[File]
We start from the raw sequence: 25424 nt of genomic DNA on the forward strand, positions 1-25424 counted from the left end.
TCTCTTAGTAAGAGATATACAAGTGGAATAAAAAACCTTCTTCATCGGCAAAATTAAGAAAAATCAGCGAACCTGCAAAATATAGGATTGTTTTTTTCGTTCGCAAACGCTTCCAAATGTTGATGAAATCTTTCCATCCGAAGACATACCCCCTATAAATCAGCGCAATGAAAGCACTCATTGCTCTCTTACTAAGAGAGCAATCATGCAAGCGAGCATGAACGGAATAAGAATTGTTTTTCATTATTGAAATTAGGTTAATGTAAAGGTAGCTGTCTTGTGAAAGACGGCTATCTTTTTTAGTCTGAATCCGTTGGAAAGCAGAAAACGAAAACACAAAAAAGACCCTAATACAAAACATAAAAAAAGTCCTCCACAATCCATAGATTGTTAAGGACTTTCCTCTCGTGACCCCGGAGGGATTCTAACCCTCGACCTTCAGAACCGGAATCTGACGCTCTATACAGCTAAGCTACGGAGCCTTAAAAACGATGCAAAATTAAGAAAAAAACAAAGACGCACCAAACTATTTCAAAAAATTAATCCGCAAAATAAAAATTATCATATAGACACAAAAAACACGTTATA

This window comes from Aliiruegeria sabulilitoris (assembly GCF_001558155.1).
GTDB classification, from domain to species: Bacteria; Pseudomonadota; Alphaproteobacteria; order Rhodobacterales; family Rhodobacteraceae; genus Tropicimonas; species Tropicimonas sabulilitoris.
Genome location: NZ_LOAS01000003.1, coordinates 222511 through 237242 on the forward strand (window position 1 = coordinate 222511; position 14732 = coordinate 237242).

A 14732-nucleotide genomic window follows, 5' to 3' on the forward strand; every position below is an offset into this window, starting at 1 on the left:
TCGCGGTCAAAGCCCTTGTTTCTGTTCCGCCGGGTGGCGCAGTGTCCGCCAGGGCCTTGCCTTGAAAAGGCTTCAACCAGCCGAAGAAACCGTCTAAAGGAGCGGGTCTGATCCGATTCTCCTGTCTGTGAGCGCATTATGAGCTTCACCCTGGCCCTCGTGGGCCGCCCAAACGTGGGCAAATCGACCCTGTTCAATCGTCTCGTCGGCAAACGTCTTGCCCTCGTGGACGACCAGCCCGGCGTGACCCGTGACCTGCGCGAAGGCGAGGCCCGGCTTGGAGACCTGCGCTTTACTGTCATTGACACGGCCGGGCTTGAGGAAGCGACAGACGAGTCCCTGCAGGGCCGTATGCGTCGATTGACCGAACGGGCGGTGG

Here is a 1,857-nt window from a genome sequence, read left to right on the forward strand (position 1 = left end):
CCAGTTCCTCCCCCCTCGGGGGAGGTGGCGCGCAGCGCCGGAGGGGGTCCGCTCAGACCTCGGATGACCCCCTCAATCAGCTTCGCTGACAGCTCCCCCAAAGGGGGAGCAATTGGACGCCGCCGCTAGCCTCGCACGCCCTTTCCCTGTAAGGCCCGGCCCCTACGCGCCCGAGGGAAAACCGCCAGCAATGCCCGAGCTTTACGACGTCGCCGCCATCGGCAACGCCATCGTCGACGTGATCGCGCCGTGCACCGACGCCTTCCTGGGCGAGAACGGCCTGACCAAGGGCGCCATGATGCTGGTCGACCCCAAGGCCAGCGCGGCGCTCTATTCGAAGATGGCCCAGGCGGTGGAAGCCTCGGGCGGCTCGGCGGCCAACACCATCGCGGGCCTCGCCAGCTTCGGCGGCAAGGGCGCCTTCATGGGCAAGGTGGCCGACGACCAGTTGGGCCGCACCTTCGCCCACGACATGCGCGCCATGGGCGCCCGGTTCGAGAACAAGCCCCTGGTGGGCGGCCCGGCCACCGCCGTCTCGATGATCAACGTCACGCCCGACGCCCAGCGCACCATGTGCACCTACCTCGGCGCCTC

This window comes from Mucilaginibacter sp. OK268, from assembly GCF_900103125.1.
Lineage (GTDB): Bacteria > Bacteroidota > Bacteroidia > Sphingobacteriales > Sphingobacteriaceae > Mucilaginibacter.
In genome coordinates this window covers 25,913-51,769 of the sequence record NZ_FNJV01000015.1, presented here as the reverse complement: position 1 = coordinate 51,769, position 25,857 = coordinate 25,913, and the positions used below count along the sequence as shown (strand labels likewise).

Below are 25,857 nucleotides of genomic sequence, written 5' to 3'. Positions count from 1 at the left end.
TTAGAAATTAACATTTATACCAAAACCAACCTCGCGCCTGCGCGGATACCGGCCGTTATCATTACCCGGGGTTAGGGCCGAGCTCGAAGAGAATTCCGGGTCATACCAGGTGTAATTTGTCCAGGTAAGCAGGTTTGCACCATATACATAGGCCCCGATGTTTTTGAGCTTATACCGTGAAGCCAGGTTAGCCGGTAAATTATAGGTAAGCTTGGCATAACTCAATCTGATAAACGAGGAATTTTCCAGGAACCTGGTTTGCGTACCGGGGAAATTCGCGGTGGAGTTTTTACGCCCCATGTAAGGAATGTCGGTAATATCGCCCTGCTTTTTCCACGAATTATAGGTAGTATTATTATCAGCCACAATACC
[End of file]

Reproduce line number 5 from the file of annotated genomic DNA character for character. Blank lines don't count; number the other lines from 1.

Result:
Genome location: NZ_LOAS01000003.1, coordinates 222511 through 237242 on the forward strand (window position 1 = coordinate 222511; position 14732 = coordinate 237242).